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Cradled in the twin mountain ranges of Nar and Narayan is the holiest of the four main shrines, Badrinath along the left bank of river Alaknanda. With the splendid Neelkanth mountains as the backdrop, it is an important destination on the sacred itinerary of every devout Hindu. Once the spot was carpeted with ‘badris’ or wild berries and hence was famous as ‘Badri Van’. This is the seat of the god Vishnu in his aspect of Badrinarayan or NarNarayan, is the most important of the four sites in India's Char Dham (Four abodes) pilgrimage.

The revered shrine is still alive with myriad legends from mythology. Its sanctity is emphasised in the ancient scriptures as " There are many sacred spots of pilgrimage in the heavens, earth and the nether world, but there has been none equal to Badri, nor shall there be".

Located in Uttaranchal only a few kilometers from China, Badrinath is generally a two-day's journey from either Kedarnath, the site that precedes it in the Char Dham circuit, or one of the main disembarkation points on the plains. Also a member of the all-India Char Dham, Badrinath is one of the most important Vaisnava temples in India. As the route to Badrinath is for much of the way also the route to Hemkund Sahib, an important Sikh pilgrimage site, the road to Badrinath is especially crowded. The temple and its substantial surrounding village are accessible by road. The actual temple is a striking building whose bright colors evoke the painted Buddhist ghompas of the region; rumor has it that the temple was originally controlled by Buddhists.


Legend has it, when the Ganga was requested to descend to earth to help suffering humanity, the earth was unable to withstand the force of its descent. Therefore the mighty Ganga was split into twelve holy channels. Alaknanda was one of them that later became the abode of Lord Vishnu or Badrinath.The temple of Shri Badrinathji on the banks of the Alaknanda river, dates back to the vedic times. Situated at an altitude of 3,133 mts., the present temple is believed to have been built by Adi Shankaracharya - an 8th century’s philosopher-saint, who also established a ‘math’ here. Also known as ‘Vishal Badri’, Badrinath is one of the Panch Badris.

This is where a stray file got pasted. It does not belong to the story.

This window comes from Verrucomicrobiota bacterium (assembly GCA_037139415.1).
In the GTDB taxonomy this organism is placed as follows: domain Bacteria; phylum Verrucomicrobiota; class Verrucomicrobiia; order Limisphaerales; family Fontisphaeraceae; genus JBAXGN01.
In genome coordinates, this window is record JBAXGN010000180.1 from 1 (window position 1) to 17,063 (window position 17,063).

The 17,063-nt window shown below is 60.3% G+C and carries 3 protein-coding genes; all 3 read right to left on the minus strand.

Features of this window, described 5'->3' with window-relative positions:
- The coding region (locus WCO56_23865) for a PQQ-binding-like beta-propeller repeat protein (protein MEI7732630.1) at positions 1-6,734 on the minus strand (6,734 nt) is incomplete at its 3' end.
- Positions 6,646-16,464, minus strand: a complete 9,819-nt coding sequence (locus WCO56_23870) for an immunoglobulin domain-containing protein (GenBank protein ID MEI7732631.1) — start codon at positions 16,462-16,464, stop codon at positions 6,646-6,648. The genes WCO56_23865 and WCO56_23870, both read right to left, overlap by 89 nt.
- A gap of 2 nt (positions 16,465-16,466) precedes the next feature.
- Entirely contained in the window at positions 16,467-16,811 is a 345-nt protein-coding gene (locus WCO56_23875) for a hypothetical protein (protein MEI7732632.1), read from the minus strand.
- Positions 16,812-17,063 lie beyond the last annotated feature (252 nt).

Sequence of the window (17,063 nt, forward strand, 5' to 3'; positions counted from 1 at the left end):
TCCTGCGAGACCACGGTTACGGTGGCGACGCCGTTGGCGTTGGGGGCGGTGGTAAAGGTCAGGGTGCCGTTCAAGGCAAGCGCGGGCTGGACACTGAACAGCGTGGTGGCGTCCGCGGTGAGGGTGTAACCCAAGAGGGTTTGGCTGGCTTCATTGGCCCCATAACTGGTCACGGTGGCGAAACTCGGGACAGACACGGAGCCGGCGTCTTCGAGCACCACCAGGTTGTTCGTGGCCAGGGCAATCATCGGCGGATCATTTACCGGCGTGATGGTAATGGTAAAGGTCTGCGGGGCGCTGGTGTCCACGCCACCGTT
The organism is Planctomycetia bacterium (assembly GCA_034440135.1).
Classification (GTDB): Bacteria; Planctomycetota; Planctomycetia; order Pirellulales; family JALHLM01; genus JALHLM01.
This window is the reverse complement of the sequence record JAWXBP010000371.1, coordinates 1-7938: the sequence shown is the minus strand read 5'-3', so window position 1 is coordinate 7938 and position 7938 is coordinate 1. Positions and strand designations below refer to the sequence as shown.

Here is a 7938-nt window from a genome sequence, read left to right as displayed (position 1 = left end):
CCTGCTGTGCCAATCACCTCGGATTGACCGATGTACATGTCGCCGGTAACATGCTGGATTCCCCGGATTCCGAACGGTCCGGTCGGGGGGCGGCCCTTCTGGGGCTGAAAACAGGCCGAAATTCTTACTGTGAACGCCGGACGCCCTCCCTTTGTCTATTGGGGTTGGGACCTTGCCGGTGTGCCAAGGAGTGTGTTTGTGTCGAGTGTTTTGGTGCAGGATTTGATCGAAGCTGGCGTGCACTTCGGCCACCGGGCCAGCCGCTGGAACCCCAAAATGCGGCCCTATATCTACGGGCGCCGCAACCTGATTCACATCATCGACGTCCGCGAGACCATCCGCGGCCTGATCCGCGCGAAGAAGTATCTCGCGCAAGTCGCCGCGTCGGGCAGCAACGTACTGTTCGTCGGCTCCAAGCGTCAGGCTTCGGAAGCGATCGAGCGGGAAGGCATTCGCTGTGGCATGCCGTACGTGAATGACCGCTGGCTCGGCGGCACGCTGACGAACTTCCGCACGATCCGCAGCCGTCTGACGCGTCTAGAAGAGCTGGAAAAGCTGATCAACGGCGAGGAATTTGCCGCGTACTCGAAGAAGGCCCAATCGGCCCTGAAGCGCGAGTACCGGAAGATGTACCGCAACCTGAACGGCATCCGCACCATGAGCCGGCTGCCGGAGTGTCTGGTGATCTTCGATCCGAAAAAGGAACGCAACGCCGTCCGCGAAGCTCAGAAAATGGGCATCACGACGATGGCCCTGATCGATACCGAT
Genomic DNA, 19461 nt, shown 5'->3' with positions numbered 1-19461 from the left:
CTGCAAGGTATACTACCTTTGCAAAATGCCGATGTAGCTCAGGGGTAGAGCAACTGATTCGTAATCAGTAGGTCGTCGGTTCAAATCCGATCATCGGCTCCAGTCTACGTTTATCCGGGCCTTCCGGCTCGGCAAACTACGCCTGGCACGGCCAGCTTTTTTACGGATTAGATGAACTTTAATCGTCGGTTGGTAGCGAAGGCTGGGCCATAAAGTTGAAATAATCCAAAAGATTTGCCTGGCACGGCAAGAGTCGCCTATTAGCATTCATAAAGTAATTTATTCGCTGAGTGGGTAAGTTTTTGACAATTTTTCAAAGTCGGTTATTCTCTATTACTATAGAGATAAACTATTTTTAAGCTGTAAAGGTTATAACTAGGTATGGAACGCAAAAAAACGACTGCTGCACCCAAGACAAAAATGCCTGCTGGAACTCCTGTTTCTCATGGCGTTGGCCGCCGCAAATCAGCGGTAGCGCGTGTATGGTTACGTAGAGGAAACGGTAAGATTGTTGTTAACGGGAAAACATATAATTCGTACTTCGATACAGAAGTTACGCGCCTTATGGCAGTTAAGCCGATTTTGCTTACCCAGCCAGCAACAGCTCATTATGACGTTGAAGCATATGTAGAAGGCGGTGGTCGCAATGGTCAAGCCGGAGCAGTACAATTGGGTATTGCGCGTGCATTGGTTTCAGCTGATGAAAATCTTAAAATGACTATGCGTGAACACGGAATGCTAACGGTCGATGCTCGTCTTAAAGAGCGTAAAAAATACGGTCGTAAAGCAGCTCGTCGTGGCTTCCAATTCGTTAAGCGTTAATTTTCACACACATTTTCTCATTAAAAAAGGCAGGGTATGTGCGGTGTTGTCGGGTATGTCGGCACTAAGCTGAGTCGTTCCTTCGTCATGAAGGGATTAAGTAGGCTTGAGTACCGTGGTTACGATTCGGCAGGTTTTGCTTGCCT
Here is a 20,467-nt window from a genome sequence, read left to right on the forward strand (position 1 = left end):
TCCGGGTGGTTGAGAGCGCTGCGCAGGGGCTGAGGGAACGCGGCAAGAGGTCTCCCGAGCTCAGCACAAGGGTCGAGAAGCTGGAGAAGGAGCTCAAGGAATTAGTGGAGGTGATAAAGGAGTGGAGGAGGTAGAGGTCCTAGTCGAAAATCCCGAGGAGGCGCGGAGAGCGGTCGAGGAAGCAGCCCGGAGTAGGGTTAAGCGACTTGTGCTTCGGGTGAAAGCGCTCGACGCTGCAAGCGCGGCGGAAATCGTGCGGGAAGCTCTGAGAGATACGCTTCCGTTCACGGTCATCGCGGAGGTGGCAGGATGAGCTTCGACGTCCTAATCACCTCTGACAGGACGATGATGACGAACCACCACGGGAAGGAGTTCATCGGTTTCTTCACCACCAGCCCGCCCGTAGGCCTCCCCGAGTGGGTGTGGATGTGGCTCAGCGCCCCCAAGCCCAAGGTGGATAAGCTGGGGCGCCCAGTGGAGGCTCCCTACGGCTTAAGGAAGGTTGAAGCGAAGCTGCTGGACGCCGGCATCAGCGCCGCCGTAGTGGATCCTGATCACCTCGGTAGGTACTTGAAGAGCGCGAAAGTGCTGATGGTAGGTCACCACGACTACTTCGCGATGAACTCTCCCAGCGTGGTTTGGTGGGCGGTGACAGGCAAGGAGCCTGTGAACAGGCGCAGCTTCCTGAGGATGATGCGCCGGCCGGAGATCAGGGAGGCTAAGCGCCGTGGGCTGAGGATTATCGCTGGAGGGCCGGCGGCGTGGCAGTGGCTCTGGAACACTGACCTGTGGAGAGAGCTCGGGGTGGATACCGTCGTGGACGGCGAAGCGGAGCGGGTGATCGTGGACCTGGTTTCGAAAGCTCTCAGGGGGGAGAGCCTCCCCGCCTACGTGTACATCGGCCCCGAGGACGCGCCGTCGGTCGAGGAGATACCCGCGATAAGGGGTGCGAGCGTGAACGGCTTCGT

The temple remains closed during the winter season and is open from April-May to October- November

Panch (Five) Badris

Badrinath, Yogadhyan Badri, Bhavishya Badri, Bridha Badri, Adi Badri form the panch badris, situated in the valleys along the Alaknanda river.

Yogadhyan Badri ( 24 kms.) :  Located at Pandukeshwar on Rishikesh-Badrinath highway. The image here in a meditative posture, is worshipped at Badrinath. According to the myth, the Pandavas handed over Hastinapur to King Parikshit and retired here.

Bhavishya Badri ( 69 kms.) : Located at an elevation of 2,744 mts., the temple is surrounded by dense forests. Nearby is the picturesque Tapovan valley famous for sulphurous hot springs. Traditionally it is believed that a day will come when the present route to Badrinath will be inaccessible and Lord Badrinath will be worshipped here and hence the name Bhavishya Badri meaning Badri of the future.

Bridha Badri ( 52 kms.) : 7 kms. from Joshimath is Animath. It is believed that Badrinath or Lord Vishnu was worshipped here before the enshrinement of Badrinath by Adi Guru Shankaracharya. The temple is open throughout the year.